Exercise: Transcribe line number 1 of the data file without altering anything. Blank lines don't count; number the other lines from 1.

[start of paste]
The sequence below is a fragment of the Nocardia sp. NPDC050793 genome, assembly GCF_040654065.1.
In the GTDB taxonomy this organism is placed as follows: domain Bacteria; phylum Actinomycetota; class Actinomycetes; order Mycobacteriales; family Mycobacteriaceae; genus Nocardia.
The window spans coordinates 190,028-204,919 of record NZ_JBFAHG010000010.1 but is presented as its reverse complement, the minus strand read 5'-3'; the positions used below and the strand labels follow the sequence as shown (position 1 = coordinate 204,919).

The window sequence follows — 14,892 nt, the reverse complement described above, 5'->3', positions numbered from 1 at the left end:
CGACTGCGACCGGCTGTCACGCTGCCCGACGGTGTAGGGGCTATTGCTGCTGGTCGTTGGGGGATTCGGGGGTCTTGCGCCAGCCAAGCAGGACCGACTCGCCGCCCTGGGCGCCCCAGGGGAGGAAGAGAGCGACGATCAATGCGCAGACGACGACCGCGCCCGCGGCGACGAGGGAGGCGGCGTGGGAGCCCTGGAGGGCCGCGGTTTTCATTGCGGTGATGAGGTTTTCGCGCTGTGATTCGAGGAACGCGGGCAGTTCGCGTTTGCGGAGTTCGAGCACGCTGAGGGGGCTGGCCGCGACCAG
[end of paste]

The sequence below is a fragment of the Nocardia sp. NPDC050793 genome, assembly GCF_040654065.1.